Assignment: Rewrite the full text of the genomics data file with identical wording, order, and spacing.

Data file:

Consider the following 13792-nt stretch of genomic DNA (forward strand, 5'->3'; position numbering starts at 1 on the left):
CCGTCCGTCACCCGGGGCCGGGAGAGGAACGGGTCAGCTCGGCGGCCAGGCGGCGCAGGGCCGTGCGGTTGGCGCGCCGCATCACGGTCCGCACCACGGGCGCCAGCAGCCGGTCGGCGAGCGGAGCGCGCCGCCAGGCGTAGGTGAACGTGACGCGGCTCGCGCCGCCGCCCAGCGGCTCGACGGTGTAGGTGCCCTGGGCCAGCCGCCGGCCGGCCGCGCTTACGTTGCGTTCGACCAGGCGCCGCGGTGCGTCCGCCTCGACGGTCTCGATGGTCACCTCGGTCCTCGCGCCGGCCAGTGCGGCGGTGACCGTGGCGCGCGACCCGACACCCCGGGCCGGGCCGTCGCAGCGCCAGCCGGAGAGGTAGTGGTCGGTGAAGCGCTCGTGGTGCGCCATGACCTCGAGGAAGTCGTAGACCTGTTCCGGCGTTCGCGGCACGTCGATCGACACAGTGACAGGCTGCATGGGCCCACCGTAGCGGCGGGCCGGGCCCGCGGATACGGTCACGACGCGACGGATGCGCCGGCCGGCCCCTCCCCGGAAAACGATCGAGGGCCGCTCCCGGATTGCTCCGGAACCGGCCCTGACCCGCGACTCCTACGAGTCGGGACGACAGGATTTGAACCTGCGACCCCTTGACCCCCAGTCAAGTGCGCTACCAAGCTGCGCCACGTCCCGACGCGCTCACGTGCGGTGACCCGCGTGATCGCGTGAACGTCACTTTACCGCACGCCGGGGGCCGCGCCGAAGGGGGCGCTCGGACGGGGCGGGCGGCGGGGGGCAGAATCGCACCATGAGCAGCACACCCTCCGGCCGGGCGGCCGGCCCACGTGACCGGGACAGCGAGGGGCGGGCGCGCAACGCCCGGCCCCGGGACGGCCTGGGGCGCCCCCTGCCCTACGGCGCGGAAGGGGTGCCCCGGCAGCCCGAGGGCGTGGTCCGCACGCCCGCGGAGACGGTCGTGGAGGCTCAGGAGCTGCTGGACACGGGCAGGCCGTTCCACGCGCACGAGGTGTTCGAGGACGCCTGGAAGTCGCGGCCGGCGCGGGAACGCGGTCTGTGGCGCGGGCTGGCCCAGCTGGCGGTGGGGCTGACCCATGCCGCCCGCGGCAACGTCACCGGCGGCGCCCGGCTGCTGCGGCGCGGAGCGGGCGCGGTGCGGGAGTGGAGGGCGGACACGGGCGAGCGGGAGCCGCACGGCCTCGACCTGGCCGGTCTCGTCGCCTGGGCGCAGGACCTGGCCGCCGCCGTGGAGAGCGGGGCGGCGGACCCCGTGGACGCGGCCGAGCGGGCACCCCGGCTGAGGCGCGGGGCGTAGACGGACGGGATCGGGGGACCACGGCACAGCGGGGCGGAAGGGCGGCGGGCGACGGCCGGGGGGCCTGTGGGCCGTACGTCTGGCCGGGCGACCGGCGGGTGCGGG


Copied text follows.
Consider the following 13792-nt stretch of genomic DNA (forward strand, 5'->3'; position numbering starts at 1 on the left):
CCGTCCGTCACCCGGGGCCGGGAGAGGAACGGGTCAGCTCGGCGGCCAGGCGGCGCAGGGCCGTGCGGTTGGCGCGCCGCATCACGGTCCGCACCACGGGCGCCAGCAGCCGGTCGGCGAGCGGAGCGCGCCGCCAGGCGTAGGTGAACGTGACGCGGCTCGCGCCGCCGCCCAGCGGCTCGACGGTGTAGGTGCCCTGGGCCAGCCGCCGGCCGGCCGCGCTTACGTTGCGTTCGACCAGGCGCCGCGGTGCGTCCGCCTCGACGGTCTCGATGGTCACCTCGGTCCTCGCGCCGGCCAGTGCGGCGGTGACCGTGGCGCGCGACCCGACACCCCGGGCCGGGCCGTCGCAGCGCCAGCCGGAGAGGTAGTGGTCGGTGAAGCGCTCGTGGTGCGCCATGACCTCGAGGAAGTCGTAGACCTGTTCCGGCGTTCGCGGCACGTCGATCGACACAGTGACAGGCTGCATGGGCCCACCGTAGCGGCGGGCCGGGCCCGCGGATACGGTCACGACGCGACGGATGCGCCGGCCGGCCCCTCCCCGGAAAACGATCGAGGGCCGCTCCCGGATTGCTCCGGAACCGGCCCTGACCCGCGACTCCTACGAGTCGGGACGACAGGATTTGAACCTGCGACCCCTTGACCCCCAGTCAAGTGCGCTACCAAGCTGCGCCACGTCCCGACGCGCTCACGTGCGGTGACCCGCGTGATCGCGTGAACGTCACTTTACCGCACGCCGGGGGCCGCGCCGAAGGGGGCGCTCGGACGGGGCGGGCGGCGGGGGGCAGAATCGCACCATGAGCAGCACACCCTCCGGCCGGGCGGCCGGCCCACGTGACCGGGACAGCGAGGGGCGGGCGCGCAACGCCCGGCCCCGGGACGGCCTGGGGCGCCCCCTGCCCTACGGCGCGGAAGGGGTGCCCCGGCAGCCCGAGGGCGTGGTCCGCACGCCCGCGGAGACGGTCGTGGAGGCTCAGGAGCTGCTGGACACGGGCAGGCCGTTCCACGCGCACGAGGTGTTCGAGGACGCCTGGAAGTCGCGGCCGGCGCGGGAACGCGGTCTGTGGCGCGGGCTGGCCCAGCTGGCGGTGGGGCTGACCCATGCCGCCCGCGGCAACGTCACCGGCGGCGCCCGGCTGCTGCGGCGCGGAGCGGGCGCGGTGCGGGAGTGGAGGGCGGACACGGGCGAGCGGGAGCCGCACGGCCTCGACCTGGCCGGTCTCGTCGCCTGGGCGCAGGACCTGGCCGCCGCCGTGGAGAGCGGGGCGGCGGACCCCGTGGACGCGGCCGAGCGGGCACCCCGGCTGAGGCGCGGGGCGTAGACGGACGGGATCGGGGGACCACGGCACAGCGGGGCGGAAGGGCGGCGGGCGACGGCCGGGGGGCCTGTGGGCCGTACGTCTGGCCGGGCGACCGGCGGGTGCGGG